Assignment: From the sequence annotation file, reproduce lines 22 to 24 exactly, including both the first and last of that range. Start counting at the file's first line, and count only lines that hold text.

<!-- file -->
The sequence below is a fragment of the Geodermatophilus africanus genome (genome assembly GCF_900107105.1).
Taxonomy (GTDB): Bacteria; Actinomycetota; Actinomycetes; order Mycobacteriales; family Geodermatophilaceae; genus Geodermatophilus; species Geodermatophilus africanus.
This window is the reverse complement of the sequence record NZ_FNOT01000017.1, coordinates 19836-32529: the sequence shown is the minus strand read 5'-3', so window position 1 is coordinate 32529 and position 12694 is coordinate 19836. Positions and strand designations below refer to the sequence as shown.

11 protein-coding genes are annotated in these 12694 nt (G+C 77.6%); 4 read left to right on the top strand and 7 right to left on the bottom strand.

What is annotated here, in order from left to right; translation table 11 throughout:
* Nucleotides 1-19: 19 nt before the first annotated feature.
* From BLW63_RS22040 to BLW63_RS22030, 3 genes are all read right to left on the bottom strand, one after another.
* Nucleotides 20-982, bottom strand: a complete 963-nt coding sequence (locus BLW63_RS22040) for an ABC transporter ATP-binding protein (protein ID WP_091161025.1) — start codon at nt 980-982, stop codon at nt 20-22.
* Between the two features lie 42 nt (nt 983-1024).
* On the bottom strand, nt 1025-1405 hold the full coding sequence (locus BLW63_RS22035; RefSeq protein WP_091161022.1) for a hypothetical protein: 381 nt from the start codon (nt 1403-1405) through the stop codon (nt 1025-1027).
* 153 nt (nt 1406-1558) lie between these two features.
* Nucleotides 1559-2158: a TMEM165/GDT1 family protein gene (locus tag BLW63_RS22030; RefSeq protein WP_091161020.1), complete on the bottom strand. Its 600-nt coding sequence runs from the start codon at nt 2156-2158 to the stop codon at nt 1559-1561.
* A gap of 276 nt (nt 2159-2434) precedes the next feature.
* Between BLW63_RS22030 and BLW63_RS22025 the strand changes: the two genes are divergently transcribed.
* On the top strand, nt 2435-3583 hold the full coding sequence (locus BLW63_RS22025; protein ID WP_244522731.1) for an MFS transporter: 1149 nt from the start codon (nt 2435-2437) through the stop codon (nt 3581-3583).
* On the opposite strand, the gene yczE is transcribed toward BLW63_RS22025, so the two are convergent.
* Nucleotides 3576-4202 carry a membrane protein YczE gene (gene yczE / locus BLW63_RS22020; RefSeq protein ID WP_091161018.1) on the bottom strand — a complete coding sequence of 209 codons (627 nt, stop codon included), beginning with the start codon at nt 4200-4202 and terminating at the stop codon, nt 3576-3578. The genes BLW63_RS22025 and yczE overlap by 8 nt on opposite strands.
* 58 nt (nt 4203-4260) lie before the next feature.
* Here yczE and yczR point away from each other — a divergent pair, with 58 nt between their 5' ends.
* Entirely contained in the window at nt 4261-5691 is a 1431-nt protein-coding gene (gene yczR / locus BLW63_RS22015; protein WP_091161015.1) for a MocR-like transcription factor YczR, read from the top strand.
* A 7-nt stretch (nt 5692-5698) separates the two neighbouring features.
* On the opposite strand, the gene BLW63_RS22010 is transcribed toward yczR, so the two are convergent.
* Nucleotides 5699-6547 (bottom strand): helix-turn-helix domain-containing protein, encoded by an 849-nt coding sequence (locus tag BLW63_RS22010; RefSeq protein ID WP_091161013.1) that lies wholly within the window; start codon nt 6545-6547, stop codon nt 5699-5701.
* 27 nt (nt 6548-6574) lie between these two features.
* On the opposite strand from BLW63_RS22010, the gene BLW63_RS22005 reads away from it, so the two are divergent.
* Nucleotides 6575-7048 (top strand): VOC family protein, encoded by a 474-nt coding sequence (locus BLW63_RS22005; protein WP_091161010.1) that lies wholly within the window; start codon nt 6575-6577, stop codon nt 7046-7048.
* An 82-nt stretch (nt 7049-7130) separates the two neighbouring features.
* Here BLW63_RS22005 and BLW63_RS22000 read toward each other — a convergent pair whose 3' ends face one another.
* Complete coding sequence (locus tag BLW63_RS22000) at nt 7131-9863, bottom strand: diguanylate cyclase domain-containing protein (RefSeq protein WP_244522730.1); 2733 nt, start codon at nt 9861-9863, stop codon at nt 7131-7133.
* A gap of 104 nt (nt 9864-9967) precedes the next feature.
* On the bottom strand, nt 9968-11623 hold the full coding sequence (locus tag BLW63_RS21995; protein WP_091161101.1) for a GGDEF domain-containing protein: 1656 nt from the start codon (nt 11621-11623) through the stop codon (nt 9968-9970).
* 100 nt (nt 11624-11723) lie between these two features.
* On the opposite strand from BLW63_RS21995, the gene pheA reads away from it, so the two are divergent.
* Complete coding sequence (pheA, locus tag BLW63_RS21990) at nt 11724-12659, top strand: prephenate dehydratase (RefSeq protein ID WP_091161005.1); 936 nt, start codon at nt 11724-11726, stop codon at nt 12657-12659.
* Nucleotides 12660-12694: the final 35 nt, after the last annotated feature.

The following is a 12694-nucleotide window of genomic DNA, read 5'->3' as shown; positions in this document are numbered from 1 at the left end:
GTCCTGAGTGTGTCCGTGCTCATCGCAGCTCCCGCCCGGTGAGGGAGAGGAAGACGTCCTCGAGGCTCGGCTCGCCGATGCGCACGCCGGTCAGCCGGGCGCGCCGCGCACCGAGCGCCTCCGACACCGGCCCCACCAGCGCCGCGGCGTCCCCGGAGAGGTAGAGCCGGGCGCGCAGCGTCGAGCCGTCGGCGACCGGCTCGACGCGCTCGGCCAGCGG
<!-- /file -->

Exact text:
* On the opposite strand, the gene BLW63_RS22010 is transcribed toward yczR, so the two are convergent.
* Nucleotides 5699-6547 (bottom strand): helix-turn-helix domain-containing protein, encoded by an 849-nt coding sequence (locus tag BLW63_RS22010; RefSeq protein ID WP_091161013.1) that lies wholly within the window; start codon nt 6545-6547, stop codon nt 5699-5701.
* 27 nt (nt 6548-6574) lie between these two features.